Angioplasty or Stenting for Intracranial Arterial Disease (Atherosclerosis and Aneurysms)
Intracranial arterial disease includes vascular stenoses and aneurysms located in the internal carotid, middle cerebral, vertebral or basilar arteries. Minimally invasive endovascular treatment options have been investigated for intracranial aneurysm and atherosclerosis.
Aneurysms are caused by a weakness in the artery wall, causing dilatation or ballooning of the vessels. Thinning of the vessel and the pressure of continuous blood flow may cause the aneurysm to enlarge and rupture and/or hemorrhage. Intracranial aneurysms have been treated by surgical ligation and clipping; however, some aneurysms are located in areas that are difficult to access. Detachable coil embolization procedures have been introduced as a minimally invasive alternative for these hard to reach areas. Stent-assisted coiling and the use of flow-diverting stents are proposed as an alternative to endovascular coiling in individuals whose anatomy is not amenable to simple coiling.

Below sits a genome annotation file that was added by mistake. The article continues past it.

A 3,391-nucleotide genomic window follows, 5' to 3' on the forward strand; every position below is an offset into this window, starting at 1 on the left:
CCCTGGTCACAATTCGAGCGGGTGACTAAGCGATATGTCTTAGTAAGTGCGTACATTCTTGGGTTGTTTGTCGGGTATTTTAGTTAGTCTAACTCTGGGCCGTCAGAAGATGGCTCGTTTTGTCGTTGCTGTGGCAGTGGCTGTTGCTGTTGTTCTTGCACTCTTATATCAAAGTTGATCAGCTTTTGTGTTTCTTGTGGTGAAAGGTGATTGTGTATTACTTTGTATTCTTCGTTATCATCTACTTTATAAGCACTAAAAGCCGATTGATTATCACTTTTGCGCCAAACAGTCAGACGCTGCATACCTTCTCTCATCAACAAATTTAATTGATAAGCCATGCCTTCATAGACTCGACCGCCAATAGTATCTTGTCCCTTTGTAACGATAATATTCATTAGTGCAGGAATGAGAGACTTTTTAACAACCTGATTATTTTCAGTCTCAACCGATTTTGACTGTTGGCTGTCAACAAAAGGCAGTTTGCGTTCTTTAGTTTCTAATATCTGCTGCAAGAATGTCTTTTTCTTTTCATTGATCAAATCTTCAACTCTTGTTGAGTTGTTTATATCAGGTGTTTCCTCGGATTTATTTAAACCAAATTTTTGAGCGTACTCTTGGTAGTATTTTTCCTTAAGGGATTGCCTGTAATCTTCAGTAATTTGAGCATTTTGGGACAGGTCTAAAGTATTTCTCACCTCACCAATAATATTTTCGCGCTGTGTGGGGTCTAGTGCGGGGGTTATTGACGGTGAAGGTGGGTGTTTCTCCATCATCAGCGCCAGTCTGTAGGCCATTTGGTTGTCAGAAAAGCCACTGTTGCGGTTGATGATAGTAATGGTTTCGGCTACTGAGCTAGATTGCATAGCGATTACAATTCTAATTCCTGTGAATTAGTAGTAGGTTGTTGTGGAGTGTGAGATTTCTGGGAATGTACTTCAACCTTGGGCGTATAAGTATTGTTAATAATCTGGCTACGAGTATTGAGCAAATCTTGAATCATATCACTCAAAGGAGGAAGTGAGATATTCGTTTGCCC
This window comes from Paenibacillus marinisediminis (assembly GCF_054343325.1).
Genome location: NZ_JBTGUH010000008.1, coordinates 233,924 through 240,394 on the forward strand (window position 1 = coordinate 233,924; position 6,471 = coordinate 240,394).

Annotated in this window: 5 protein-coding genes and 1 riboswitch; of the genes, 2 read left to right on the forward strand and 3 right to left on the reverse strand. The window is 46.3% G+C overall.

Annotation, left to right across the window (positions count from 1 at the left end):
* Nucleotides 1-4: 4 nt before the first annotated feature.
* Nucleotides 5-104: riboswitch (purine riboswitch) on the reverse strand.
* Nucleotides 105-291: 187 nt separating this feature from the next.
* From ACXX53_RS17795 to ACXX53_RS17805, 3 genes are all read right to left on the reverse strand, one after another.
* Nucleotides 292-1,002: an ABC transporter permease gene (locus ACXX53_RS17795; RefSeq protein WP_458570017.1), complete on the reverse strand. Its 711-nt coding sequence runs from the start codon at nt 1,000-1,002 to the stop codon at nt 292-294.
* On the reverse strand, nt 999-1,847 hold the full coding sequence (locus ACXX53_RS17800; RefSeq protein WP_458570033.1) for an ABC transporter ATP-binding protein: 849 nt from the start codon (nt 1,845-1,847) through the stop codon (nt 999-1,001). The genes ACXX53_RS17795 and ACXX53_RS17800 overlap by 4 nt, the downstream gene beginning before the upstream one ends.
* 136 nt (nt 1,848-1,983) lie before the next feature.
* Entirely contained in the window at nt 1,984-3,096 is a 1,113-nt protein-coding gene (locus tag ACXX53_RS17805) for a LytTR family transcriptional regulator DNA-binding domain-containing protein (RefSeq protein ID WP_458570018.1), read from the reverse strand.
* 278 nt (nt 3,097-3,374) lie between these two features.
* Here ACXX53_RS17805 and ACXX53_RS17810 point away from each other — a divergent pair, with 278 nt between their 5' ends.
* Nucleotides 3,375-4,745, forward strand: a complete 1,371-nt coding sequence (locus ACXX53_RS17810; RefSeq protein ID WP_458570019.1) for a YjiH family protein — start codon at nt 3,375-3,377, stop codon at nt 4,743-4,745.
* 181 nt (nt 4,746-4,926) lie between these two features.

Atherosclerotic stenosis is a potentially life threatening disorder which can lead to an ischemic stroke.
It is estimated that intracranial atherosclerosis causes about 8% of all ischemic strokes. Intracranial stenosis may contribute to stroke in two ways: either due to embolism or low-flow ischemia in the absence of collateral circulation. Medical treatment typically includes either anticoagulant therapy or antiplatelet therapy. Percutaneous transluminal angioplasty (PTA) has been investigated for the prophylaxis or treatment of symptomatic atherosclerotic stenosis of intracranial arteries. PTA (e.g. Neurolink System®, Wingspan™ Stent System) involves inserting an inflatable balloon catheter into a narrow or stenosed vessel to dilate and recanalize the vessel.